The public high school assistant football coach in Washington state whose contract wasn't renewed because the district disapproved of his postgame prayers and whose First Amendment case went all the way to the U.S. Supreme Court, where he emerged victorious, has finally been given his old coaching job back.
It's been a long road for Coach Joe Kennedy, his family, and his supporters. In 2008, Kennedy began coaching football at Bremerton High School in Bremerton, Washington, located west of Seattle, across Puget Sound. That year, Kennedy, a devout Christian, began a tradition of walking over to the 50-yard line, taking a knee, and praying by himself after each game. However, his personal prayer time soon attracted other participants, as players and fans began joining him.
But officials with Bremerton School District worried that the private group prayer conducted at a public school constituted an establishment of religion by the state. In 2015, they first suspended and then ultimately fired Kennedy after he refused to stop hosting the postgame prayer.
The following year, Kennedy sued the district for violating his First Amendment right to religious freedom. Though Kennedy did not see many victories in lower-level courts, he ultimately prevailed in the highest court in the land, when SCOTUS voted 6-3 last year to confirm that the district had violated his religious rights, so long as no student or player was ever pressured to participate in his prayer ritual.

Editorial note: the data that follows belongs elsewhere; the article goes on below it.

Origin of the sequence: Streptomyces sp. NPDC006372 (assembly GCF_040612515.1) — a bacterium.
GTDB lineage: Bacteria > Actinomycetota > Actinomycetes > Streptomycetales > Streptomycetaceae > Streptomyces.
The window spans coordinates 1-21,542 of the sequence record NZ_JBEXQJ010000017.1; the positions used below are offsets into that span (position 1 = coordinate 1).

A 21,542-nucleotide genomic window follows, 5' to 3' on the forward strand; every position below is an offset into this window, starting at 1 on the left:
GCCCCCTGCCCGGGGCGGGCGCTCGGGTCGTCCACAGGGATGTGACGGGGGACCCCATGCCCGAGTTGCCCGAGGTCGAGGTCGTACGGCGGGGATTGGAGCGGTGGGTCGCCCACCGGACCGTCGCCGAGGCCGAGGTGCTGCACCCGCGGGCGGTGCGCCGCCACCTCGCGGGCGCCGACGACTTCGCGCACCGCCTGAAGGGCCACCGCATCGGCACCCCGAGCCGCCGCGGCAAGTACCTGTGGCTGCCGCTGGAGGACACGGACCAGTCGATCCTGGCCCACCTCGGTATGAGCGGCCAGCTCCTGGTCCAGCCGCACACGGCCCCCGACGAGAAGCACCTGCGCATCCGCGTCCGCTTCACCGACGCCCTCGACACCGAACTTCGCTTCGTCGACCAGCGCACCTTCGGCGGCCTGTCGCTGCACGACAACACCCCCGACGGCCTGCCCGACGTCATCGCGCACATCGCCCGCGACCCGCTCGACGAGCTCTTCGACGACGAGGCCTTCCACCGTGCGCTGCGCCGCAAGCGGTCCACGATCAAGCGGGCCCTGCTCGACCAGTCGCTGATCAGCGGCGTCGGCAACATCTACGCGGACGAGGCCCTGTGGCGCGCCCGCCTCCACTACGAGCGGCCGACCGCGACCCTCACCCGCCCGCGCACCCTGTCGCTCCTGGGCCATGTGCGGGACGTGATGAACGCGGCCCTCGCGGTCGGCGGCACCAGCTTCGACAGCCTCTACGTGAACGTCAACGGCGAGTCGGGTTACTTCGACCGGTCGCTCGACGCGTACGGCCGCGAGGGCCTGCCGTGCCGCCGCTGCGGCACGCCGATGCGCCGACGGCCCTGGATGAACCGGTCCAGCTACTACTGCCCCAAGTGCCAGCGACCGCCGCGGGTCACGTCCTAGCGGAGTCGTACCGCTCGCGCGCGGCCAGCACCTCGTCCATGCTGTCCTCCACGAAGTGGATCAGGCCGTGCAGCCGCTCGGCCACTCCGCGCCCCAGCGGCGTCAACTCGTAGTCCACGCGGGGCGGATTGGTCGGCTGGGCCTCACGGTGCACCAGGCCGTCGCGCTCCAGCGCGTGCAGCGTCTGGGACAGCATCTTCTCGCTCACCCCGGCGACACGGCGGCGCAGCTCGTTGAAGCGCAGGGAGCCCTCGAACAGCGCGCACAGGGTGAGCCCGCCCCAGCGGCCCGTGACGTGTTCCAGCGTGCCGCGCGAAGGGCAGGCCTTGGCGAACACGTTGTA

"The Constitution and the best of our traditions counsel mutual respect and tolerance, not censorship and suppression, for religious and nonreligious views alike," Justice Neil Gorsuch wrote on behalf of the majority.
Despite all of the legal and psychological turmoil imposed on him by the district, Kennedy still wanted his old job back. Now, he has it. On March 8, Kennedy was officially reinstated at Bremerton High School, though he said he probably won't return to campus until spring football commences in a few months.
Following his reinstatement, Kennedy expressed gratitude that the "long battle" was finally over and that he can now return to doing what he loves: coaching football.
"This is just so awesome," he said in a statement. "All I’ve ever wanted was to be back on the field with my guys. I am incredibly grateful to the Supreme Court, my fantastic legal team, and everyone who has supported us. I thank God for answering our prayers and sustaining my family through this long battle."
Kennedy's legal team at First Liberty Institute likewise issued a statement: "We are thrilled that Bremerton and Coach Kennedy are back together and we hope they go undefeated."
In addition to being reinstated, Kennedy also agreed to settle with the district for $1,775,000 to cover legal fees. However, the school board must still approve that settlement before it can be paid. The board is expected to vote on approving the settlement on Thursday.
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